Dr. Hassan Daud Butt
Economic integration has the most transformative influence and consequently, the greatest economic impact on the region’s underdeveloped areas. Transforming economies through regional integration involves fostering deeper economic cooperation and collaboration among neighboring countries within a specific region. It aims to enhance economic growth, competitiveness, and development by leveraging the collective strengths of the participating nations.
Regional integration can take various forms, including free trade agreements, customs unions, common markets, and economic unions. Without actively participating in regional and international cooperation frameworks, no nation can sustain economic growth. Regional cooperation has an impact on growth in a number of different ways.
It enables a country to take advantage of its comparative advantages, which improves resource allocation effectiveness, makes it easier to acquire foreign technology and knowledge, increases productivity, and attracts more investment, which fosters competition and boosts competitiveness. Regional integration can eliminate or reduce trade barriers such as tariffs, quotas, and non-tariff barriers among member countries.
Despite this, Asia is the world’s fastest-growing region, driven by the dynamism of the Chinese economy with more rapid acceleration possible through an integrated economy. As the world comes out of the effects of COVID-19 and embarks on the path to becoming interconnected and interdependent, the social and geographic distances between parts of a region still remain large partially because of bitter politics exacerbated by climate change.
Thus when economic integration initiatives like BRI and SCO transform the region and spread new infrastructures, institutions, and approaches that lower the divide, overcoming challenges including addressing disparities among regions becomes imperative. For this to happen, effective governance, strong institutions, and continuous dialogue among member states are crucial to realizing the full potential of regional economic integration. With roughly a trillion dollars committed to infrastructure projects, including transportation (roads, rail, maritime, ports, and airports), the BRI has the potential to enhance the lives of billions of people and give them fresh chances to achieve the Sustainable Development Goals (SDGs).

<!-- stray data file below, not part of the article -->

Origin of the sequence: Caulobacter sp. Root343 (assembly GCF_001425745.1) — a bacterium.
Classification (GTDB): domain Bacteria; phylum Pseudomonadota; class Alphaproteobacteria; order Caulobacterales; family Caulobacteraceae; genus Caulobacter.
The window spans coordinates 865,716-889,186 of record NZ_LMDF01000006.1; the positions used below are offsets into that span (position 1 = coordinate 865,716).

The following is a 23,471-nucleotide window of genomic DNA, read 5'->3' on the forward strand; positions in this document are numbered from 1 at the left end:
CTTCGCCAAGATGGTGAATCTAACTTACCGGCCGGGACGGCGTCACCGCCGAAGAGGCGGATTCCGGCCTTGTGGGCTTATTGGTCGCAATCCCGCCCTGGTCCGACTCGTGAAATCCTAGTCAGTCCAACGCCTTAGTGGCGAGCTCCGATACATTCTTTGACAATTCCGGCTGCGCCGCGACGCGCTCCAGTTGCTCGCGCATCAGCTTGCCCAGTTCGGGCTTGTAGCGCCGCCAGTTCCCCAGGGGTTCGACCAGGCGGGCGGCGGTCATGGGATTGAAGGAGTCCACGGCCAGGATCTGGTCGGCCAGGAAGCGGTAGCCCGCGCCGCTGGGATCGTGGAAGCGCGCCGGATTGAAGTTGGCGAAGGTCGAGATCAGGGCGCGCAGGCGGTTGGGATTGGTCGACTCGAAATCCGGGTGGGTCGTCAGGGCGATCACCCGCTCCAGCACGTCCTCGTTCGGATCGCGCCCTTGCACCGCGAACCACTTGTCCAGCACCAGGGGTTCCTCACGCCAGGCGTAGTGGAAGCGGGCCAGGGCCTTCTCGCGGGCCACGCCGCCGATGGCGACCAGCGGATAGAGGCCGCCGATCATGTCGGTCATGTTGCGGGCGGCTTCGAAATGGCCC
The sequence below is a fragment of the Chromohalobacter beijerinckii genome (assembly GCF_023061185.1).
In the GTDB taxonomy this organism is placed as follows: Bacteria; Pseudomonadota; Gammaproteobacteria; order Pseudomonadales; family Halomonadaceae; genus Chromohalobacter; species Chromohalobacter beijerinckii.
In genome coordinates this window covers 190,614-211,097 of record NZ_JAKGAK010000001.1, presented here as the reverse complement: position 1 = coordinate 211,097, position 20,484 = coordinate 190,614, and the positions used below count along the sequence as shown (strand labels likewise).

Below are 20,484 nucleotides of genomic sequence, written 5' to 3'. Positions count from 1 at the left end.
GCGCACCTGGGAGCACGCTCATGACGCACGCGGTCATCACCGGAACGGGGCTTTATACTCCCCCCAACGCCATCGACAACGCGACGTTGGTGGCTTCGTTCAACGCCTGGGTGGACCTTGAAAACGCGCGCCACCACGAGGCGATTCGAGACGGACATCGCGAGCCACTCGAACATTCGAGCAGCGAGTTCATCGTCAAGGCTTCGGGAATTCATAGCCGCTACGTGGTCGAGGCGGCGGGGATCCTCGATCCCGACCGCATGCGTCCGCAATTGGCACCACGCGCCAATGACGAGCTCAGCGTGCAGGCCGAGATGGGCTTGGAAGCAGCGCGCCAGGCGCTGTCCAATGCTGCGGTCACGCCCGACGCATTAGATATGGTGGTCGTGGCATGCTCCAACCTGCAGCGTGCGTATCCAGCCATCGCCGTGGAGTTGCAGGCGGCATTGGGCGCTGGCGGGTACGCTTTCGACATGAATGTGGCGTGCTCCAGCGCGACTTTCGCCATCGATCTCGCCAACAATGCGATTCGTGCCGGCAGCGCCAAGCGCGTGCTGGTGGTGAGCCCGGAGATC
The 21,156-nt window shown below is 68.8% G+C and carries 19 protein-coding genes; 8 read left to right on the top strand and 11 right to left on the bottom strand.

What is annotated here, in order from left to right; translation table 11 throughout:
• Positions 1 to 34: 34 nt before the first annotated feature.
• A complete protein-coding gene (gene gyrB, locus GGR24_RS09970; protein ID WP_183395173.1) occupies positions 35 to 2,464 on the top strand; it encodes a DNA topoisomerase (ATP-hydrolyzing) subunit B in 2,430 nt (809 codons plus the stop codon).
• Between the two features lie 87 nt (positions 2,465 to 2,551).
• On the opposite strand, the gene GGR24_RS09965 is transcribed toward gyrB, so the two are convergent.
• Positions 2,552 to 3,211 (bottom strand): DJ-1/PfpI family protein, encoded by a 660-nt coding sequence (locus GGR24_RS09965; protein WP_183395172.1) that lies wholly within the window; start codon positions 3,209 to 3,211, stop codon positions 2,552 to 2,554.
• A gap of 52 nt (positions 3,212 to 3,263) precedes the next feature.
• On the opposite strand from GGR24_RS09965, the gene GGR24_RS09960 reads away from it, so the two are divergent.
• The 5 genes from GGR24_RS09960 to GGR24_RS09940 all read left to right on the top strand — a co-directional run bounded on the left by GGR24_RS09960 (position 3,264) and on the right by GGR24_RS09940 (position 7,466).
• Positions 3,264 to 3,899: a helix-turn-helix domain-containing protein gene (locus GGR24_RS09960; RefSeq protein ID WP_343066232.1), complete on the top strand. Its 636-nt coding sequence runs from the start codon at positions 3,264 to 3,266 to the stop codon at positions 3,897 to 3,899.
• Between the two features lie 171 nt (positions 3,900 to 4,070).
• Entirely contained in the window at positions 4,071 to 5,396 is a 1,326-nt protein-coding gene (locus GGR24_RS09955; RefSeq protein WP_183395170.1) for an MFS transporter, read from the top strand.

With a population of 244 Million, strategica location at the crossroads of South Asia, Central Asia, and the Middle East, Pakistan has the opportunity to play a significant role in regional trade and economic integration. However, there are both challenges and opportunities that it faces in establishing and participating in regional supply chains. As per international best practices, no country can have sustainable economic growth without integrating into the Global economy.
Pakistan has been part of several regional initiatives and organizations aimed at promoting economic cooperation, trade, and other forms of collaboration among neighboring countries. From SAARC, ECO, OIC, and most recently CAREC, SCO, BRI and CEPC, Pakistan is now harnessing its ability to connect China to the Arabian Sea, as well as connect Central Asia and South Asia.
By integrating its economy, Pakistan is leveraging its location to participate in regional value chains where different stages of production take place across borders.
The connection between China and the rest of the world will enable Pakistan to benefit from the projected economic and energy corridors. In order to profit from profit from collocating with Chinese businesses in these CPEC economic zones, it is essential for Pakistan to invest in human capital, management skills, and quality. CPEC is now providing Pakistan with an estimated timeline for arranging the capacity, planning, and coordination required to internalize the benefits of its geography.
Pakistan may expect to gain from increased regional collaboration with Iran and Afghanistan through CPEC as China has already expressed interest in expanding CPEC to Afghanistan, a move that might strengthen economic links between Afghanistan and Pakistan. This may be a stimulus to the local economy through a network of economic cooperation that stretches from South East Asia to the developing markets connected to Europe via sea and land links and as a result of their proximity to CARs, both Pak-China and CARs have access to a sizable market for the export of their goods and services as well as the eastern ports of China and southern port Gwadar helping Pakistan develop its Blue economy and coastal development.